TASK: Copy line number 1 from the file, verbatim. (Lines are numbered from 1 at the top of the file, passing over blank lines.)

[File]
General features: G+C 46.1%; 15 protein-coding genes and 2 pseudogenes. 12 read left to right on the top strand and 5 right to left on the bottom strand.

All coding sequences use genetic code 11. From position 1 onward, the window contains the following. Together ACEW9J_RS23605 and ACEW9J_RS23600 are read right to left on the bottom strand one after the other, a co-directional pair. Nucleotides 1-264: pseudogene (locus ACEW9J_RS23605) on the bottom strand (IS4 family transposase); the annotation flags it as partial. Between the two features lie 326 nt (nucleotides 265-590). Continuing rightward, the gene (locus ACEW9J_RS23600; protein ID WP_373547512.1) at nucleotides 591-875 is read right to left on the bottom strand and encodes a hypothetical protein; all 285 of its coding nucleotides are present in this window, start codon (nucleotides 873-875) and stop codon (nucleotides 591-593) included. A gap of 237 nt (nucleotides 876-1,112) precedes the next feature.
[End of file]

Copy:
General features: G+C 46.1%; 15 protein-coding genes and 2 pseudogenes. 12 read left to right on the top strand and 5 right to left on the bottom strand.